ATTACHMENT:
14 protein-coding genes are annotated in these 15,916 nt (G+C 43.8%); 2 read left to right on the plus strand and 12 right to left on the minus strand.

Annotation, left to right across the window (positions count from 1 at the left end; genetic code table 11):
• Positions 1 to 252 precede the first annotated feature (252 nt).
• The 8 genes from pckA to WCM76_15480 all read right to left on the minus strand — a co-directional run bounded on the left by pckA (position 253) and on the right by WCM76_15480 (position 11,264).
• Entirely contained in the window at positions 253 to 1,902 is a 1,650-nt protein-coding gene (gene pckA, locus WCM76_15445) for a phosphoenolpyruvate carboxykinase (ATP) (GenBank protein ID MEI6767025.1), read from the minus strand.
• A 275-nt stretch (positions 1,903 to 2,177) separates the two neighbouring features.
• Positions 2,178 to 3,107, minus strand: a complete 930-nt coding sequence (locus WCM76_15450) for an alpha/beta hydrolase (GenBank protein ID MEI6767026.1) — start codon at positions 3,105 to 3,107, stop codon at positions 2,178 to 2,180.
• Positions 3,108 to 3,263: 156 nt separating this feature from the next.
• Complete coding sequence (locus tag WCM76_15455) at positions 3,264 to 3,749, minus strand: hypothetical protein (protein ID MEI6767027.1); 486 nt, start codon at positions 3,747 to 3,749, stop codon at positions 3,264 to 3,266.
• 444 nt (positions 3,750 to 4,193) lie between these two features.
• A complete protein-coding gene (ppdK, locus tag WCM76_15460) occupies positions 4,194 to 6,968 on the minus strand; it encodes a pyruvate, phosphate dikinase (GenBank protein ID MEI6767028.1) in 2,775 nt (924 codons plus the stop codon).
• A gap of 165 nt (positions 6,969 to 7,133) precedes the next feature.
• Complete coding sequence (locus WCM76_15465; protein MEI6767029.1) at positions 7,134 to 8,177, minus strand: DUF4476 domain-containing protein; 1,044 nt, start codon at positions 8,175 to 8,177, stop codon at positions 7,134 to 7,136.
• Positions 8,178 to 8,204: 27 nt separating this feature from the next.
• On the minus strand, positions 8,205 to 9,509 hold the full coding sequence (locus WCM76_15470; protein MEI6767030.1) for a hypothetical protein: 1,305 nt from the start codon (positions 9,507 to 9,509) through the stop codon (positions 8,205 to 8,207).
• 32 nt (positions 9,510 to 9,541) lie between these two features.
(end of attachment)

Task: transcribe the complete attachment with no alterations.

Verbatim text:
14 protein-coding genes are annotated in these 15,916 nt (G+C 43.8%); 2 read left to right on the plus strand and 12 right to left on the minus strand.

Annotation, left to right across the window (positions count from 1 at the left end; genetic code table 11):
• Positions 1 to 252 precede the first annotated feature (252 nt).
• The 8 genes from pckA to WCM76_15480 all read right to left on the minus strand — a co-directional run bounded on the left by pckA (position 253) and on the right by WCM76_15480 (position 11,264).
• Entirely contained in the window at positions 253 to 1,902 is a 1,650-nt protein-coding gene (gene pckA, locus WCM76_15445) for a phosphoenolpyruvate carboxykinase (ATP) (GenBank protein ID MEI6767025.1), read from the minus strand.
• A 275-nt stretch (positions 1,903 to 2,177) separates the two neighbouring features.
• Positions 2,178 to 3,107, minus strand: a complete 930-nt coding sequence (locus WCM76_15450) for an alpha/beta hydrolase (GenBank protein ID MEI6767026.1) — start codon at positions 3,105 to 3,107, stop codon at positions 2,178 to 2,180.
• Positions 3,108 to 3,263: 156 nt separating this feature from the next.
• Complete coding sequence (locus tag WCM76_15455) at positions 3,264 to 3,749, minus strand: hypothetical protein (protein ID MEI6767027.1); 486 nt, start codon at positions 3,747 to 3,749, stop codon at positions 3,264 to 3,266.
• 444 nt (positions 3,750 to 4,193) lie between these two features.
• A complete protein-coding gene (ppdK, locus tag WCM76_15460) occupies positions 4,194 to 6,968 on the minus strand; it encodes a pyruvate, phosphate dikinase (GenBank protein ID MEI6767028.1) in 2,775 nt (924 codons plus the stop codon).
• A gap of 165 nt (positions 6,969 to 7,133) precedes the next feature.
• Complete coding sequence (locus WCM76_15465; protein MEI6767029.1) at positions 7,134 to 8,177, minus strand: DUF4476 domain-containing protein; 1,044 nt, start codon at positions 8,175 to 8,177, stop codon at positions 7,134 to 7,136.
• Positions 8,178 to 8,204: 27 nt separating this feature from the next.
• On the minus strand, positions 8,205 to 9,509 hold the full coding sequence (locus WCM76_15470; protein MEI6767030.1) for a hypothetical protein: 1,305 nt from the start codon (positions 9,507 to 9,509) through the stop codon (positions 8,205 to 8,207).
• 32 nt (positions 9,510 to 9,541) lie between these two features.